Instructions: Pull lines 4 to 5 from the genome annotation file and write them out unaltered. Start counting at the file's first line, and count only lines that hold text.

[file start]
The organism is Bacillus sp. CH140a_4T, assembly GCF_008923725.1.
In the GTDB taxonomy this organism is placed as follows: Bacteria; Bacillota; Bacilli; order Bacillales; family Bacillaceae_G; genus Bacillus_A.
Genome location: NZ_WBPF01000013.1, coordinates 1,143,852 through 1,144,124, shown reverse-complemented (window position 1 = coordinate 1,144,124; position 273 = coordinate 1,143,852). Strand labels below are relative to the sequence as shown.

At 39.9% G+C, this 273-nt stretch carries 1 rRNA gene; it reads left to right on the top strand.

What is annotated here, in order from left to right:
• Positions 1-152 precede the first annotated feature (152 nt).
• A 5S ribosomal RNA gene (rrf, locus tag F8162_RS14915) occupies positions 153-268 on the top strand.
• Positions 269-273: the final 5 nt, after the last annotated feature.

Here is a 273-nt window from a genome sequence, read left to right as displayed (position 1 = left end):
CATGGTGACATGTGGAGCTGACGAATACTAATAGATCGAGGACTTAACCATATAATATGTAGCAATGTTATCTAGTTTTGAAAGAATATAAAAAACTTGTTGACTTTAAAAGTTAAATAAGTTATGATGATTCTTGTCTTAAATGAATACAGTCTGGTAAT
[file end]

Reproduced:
At 39.9% G+C, this 273-nt stretch carries 1 rRNA gene; it reads left to right on the top strand.

What is annotated here, in order from left to right: